Col. Richard Kemp
Geneva, Oct. 15, 2009 — The former commander of British forces in Afghanistan will be addressing the U.N. special session on the Goldstone Report, speaking on behalf of UN Watch, an independent Geneva human rights group. See embargoed speech below.
UN Watch executive director Hillel Neuer issued the following comment on today’s extraordinary meeting of the UN Human Rights Council:
“Today’s meeting has nothing to do with human rights, and there’s no emergency, other than Palestinian President Abbas’ precarious political predicament. The Arab-sponsored draft resolution is entirely one-sided, condemning Israel while saying nothing about Hamas and its rocket attacks.”
“UN Watch calls on all council members to vote against the imbalanced resolution, and to deny Hamas terrorists the political victory they desperately crave, but which the world will only grant at its peril. We urge council members like Pakistan, China, Cuba and Saudi Arabia to end their strategy of focusing on Israel in order to hide the world’s real abuses, especially their own. With this being the council’s 6th special session on Israel — versus only 4 for the whole world combined — it’s tragic that once again politics is trumping human rights.”
Following speech by Col. Kemp is embargoed until delivery tomorrow, Oct. 16, 2009
UN Watch Oral Statement
UN Human Rights Council, 12th Special Session
Geneva, 16 October 2009
Delivered by Col. Richard Kemp
Thank you, Mr. President.
I am the former commander of the British forces in Afghanistan. I served with NATO and the United Nations; commanded troops in Northern Ireland, Bosnia and Macedonia; and participated in the Gulf War. I spent considerable time in Iraq since the 2003 invasion, and worked on international terrorism for the UK Government’s Joint Intelligence Committee.
Mr. President, based on my knowledge and experience, I can say this: During Operation Cast Lead, the Israeli Defence Forces did more to safeguard the rights of civilians in a combat zone than any other army in the history of warfare.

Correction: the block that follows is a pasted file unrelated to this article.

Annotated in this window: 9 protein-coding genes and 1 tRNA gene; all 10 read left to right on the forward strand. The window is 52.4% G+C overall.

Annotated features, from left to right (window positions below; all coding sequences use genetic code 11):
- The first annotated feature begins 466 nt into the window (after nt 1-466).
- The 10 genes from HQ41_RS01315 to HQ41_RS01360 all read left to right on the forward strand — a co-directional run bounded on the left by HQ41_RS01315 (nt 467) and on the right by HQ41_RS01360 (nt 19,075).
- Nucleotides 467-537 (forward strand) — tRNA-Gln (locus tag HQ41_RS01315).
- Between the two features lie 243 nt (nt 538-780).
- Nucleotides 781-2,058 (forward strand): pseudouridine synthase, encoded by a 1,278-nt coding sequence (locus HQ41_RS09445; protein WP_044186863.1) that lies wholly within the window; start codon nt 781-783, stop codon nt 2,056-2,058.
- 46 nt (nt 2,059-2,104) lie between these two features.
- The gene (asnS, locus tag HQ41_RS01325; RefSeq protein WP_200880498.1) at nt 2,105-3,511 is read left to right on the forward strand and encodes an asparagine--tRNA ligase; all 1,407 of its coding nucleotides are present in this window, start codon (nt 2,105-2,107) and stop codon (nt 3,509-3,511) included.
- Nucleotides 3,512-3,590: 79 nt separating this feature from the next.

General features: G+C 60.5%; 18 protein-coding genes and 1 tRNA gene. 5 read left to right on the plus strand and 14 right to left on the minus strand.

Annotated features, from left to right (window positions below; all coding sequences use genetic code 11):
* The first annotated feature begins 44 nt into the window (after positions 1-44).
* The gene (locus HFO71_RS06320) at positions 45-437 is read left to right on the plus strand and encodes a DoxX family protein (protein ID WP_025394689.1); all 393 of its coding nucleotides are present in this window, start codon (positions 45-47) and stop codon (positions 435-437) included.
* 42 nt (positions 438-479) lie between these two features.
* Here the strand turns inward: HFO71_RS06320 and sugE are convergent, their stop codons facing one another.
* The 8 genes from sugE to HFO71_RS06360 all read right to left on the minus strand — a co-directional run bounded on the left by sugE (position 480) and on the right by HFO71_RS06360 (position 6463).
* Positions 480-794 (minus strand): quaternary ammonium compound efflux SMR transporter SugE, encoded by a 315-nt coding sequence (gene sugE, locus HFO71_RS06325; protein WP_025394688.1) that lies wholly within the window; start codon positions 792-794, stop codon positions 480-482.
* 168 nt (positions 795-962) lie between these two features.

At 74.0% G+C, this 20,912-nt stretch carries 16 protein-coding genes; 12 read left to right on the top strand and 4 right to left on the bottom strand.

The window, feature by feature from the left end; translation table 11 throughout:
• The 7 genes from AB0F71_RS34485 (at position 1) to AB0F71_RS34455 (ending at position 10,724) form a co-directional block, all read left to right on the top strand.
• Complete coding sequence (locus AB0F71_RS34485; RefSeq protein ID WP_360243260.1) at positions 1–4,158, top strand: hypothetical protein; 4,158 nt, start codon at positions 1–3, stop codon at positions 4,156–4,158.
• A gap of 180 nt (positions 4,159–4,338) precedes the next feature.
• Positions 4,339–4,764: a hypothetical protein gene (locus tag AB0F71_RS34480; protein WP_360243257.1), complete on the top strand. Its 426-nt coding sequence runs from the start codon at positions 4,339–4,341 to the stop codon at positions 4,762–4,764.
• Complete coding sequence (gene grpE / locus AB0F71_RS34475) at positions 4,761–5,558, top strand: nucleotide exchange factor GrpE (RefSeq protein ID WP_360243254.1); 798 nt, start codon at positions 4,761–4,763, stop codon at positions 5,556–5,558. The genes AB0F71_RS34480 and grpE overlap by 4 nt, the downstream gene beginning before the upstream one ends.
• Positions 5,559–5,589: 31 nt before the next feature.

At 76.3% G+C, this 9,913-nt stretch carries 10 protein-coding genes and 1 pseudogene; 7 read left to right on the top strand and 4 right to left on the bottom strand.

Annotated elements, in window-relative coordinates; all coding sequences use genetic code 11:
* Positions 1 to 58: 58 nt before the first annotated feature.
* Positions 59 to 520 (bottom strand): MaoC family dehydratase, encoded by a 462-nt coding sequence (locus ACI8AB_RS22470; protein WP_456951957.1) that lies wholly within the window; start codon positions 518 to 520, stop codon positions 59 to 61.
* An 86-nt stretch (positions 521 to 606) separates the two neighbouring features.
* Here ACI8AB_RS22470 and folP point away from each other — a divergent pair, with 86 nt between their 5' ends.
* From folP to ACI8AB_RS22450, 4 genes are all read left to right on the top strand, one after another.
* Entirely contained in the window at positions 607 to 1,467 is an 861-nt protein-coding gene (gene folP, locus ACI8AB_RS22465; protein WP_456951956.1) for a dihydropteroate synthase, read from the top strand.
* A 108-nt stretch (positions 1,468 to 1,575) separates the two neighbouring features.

Israel did so while facing an enemy that deliberately positioned its military capability behind the human shield of the civilian population.
Hamas, like Hizballah, are expert at driving the media agenda. Both will always have people ready to give interviews condemning Israeli forces for war crimes. They are adept at staging and distorting incidents.
The IDF faces a challenge that we British do not have to face to the same extent. It is the automatic, Pavlovian presumption by many in the international media, and international human rights groups, that the IDF are in the wrong, that they are abusing human rights.
The truth is that the IDF took extraordinary measures to give Gaza civilians notice of targeted areas, dropping over 900,000 leaflets, and phoning over 30,000 households. Many missions that could have taken out Hamas military capability were aborted to prevent civilian casualties. During the conflict, the IDF allowed huge amounts of humanitarian aid into Gaza. To deliver aid virtually into your enemy’s hands is, to the military tactician, normally quite unthinkable. But the IDF took on those risks.
Despite all of this, of course innocent civilians were killed. War is chaos and full of mistakes. There have been mistakes by the British, American and other forces in Afghanistan and in Iraq, many of which can be put down to human error. But mistakes are not war crimes.
More than anything, the civilian casualties were a consequence of Hamas’ way of fighting. Hamas deliberately tried to sacrifice their own civilians.
Mr. President, Israel had no choice apart from defending its people, to stop Hamas from attacking them with rockets.
And I say this again: the IDF did more to safeguard the rights of civilians in a combat zone than any other army in the history of warfare.
Thank you, Mr. President.